College of Visual and Performing Arts

Expressions Newsletter

Expressions 2018

December 2018

Spotlighting Talented Underclassmen

Theatre freshmen and sophomores played to sold-out houses during their recent production of The Secret in the Wings in Studio Theatre directed by continuing lecturer James Stover. All part of the Underclassmen Showcase, it featured eleven underclassmen theatre majors, nine of whom made their collegiate theatrical debut. This is all part of an ongoing effort to give underclassmen in the Department of Theatre opportunities to participate early in their academic career.

“The showcase allows an opportunity for the newer students in the department to gain experience working both onstage and backstage to further develop their skills and understanding of the art of theatre,” explained sophomore Rachel Lancaster, who was as the production’s stage manager.

Stover, who also serves as the Department of Theatre recruitment coordinator, saw the showcase as an idea to aid in recruitment and also enhance retention. All departments on campus are continually looking for ways to increase student recruitment and the Department of Theatre faculty saw this as a great plan for getting freshmen and sophomores involved within the department right away. “This Underclassmen Showcase is a terrific idea,” said Dean John O’Connell, who appreciates the Department of Theatre’s ongoing effort to attract new students. “This is a great opportunity for incoming students.”

“It’s an effective talking point for all of our faculty members to use when they see high school productions and give workshops at schools and conventions,” explained Stover. “Our faculty members see between 20–25 productions a year in an effort to recruit students.”

In the fall semester, the department will be producing a 24-Hour Plays event, where plays are written overnight and rehearsed the next day and then immediately presented that evening, using underclassmen actors specifically. Dr. Beverly Redman, chair of the department, also will direct a staged reading in the spring semester featuring underclassmen not cast in the final production of the main stage season.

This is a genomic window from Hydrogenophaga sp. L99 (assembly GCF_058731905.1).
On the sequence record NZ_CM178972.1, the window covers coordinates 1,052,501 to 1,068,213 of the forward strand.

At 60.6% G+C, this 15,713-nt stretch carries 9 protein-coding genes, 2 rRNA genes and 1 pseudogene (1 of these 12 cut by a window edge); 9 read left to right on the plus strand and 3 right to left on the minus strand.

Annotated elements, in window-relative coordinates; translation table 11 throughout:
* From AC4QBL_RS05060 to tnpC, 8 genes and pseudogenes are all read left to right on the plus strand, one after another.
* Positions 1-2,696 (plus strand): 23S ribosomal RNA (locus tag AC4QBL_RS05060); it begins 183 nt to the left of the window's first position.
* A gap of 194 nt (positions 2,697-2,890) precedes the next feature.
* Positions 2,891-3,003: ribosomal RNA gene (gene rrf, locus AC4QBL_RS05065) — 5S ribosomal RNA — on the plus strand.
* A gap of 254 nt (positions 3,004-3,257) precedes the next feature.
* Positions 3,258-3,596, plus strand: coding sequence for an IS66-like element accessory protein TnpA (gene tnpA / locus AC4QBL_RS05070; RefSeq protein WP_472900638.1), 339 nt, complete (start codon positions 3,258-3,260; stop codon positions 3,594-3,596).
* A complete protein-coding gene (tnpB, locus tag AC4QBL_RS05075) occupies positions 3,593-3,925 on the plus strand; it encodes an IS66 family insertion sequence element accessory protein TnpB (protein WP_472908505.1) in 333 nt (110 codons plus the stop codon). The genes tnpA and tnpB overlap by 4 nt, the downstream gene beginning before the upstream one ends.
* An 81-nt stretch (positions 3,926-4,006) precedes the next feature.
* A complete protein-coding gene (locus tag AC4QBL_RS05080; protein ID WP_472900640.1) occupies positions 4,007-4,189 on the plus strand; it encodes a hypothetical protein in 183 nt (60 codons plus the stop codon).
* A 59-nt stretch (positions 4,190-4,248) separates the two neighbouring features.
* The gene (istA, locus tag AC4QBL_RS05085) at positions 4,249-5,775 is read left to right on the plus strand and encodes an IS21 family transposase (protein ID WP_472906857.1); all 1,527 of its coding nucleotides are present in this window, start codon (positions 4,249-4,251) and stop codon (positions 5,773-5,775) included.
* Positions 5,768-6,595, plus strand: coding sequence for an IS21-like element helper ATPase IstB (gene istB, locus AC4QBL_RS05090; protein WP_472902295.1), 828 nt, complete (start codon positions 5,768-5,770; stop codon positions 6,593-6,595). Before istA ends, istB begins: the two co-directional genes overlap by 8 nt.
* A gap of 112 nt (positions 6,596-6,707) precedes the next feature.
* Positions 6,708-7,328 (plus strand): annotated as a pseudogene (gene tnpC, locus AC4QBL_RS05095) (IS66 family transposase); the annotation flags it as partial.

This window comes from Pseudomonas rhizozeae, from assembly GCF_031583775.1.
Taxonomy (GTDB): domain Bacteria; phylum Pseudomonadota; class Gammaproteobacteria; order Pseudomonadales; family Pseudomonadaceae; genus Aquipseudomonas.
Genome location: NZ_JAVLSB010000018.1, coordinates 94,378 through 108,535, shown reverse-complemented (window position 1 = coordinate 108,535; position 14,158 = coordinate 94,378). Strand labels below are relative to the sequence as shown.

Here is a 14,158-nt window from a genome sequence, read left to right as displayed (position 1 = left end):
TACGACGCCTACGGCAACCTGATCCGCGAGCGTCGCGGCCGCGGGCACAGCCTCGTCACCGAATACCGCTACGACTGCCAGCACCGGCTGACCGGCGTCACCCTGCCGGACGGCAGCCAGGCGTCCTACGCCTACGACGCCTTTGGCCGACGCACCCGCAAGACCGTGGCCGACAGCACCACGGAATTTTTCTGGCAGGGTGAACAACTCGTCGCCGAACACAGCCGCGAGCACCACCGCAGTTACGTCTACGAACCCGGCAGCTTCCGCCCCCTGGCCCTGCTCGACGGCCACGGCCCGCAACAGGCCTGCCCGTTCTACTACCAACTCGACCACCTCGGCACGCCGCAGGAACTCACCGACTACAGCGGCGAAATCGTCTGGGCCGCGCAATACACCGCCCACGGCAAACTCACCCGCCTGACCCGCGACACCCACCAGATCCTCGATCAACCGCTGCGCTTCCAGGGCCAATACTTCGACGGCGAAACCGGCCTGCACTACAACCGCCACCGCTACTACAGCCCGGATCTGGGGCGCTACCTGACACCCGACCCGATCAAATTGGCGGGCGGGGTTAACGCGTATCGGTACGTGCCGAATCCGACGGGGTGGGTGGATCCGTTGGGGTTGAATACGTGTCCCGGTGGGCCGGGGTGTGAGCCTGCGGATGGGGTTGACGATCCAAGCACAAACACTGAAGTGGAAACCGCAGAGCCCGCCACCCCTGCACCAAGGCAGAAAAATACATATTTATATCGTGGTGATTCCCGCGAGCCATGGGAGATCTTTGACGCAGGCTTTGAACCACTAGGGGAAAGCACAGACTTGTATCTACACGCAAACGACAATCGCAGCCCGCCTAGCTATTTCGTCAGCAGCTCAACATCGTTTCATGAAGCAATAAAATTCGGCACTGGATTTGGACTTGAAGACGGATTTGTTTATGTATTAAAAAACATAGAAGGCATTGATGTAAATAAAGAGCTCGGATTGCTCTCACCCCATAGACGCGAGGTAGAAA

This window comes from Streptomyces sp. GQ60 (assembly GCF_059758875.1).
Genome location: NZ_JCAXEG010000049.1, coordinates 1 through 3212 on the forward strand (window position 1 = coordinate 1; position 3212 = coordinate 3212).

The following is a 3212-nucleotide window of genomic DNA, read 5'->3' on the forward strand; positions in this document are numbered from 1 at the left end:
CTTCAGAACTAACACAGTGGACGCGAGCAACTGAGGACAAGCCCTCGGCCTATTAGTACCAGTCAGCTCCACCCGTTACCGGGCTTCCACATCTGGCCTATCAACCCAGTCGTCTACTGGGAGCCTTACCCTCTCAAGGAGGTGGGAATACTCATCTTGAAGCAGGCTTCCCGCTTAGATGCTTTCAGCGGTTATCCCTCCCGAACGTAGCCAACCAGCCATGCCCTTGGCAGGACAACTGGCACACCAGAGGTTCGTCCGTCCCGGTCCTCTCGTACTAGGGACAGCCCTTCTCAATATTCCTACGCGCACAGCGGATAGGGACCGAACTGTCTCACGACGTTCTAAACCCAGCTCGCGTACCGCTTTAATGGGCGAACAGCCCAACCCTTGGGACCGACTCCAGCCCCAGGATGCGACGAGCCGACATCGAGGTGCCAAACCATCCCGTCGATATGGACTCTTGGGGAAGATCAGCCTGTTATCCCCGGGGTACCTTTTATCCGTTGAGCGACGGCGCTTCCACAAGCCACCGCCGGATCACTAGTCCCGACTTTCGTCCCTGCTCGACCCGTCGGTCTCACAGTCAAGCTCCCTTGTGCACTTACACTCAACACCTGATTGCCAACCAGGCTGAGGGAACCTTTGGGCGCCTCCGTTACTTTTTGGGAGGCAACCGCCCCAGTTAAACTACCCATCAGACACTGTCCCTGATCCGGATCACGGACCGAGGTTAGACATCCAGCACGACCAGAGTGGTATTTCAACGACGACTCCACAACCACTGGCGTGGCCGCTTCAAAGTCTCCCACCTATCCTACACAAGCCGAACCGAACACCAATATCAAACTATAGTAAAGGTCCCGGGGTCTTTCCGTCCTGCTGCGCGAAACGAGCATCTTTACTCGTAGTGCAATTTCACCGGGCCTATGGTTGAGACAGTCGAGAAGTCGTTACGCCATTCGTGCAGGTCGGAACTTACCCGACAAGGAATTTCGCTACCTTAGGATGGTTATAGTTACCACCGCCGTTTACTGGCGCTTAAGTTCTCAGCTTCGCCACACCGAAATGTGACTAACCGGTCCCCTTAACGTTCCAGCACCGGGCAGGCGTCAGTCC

Goliath in the Rain Garden

Two large sculptures by Nate Hinrichsen (B.A.’18) have found a new home in the center of the circular drive in front of Rhinehart Music Center.  Appropriately titled The Goliath and Foreign Object, each is a welded, multi-media monstrosity that incorporates everything from sheet metal to scrap metal to rebar to farm equipment.

“I always was fascinated by Marvel (particularly Iron Man) and seeing his different types of suits and how they were designed. I called the first piece of armor that I made, and that fit my actual arm, Propulsion,” explained Hinrichsen. “I think that’s when the spark was lit.”

Dean John O’Connell, who serves as the chair of the university art committee, saw and admired Hinrichsen’s work. He recommended that the university purchase it for display in the rain garden. The rain garden was built to receive the run off from Parking Garage 3 and several concrete pedestals in the space have been waiting for just the right artwork.

“Finding pieces that are large enough, made well enough and provoke genuine curiosity are hard to find,” explained the Dean O’Connell. “I knew, as soon as I saw them, we had the perfect place for them on campus. Everyone attending our events will have the opportunity to enjoy them as soon as they park and head to the venue of their choice.”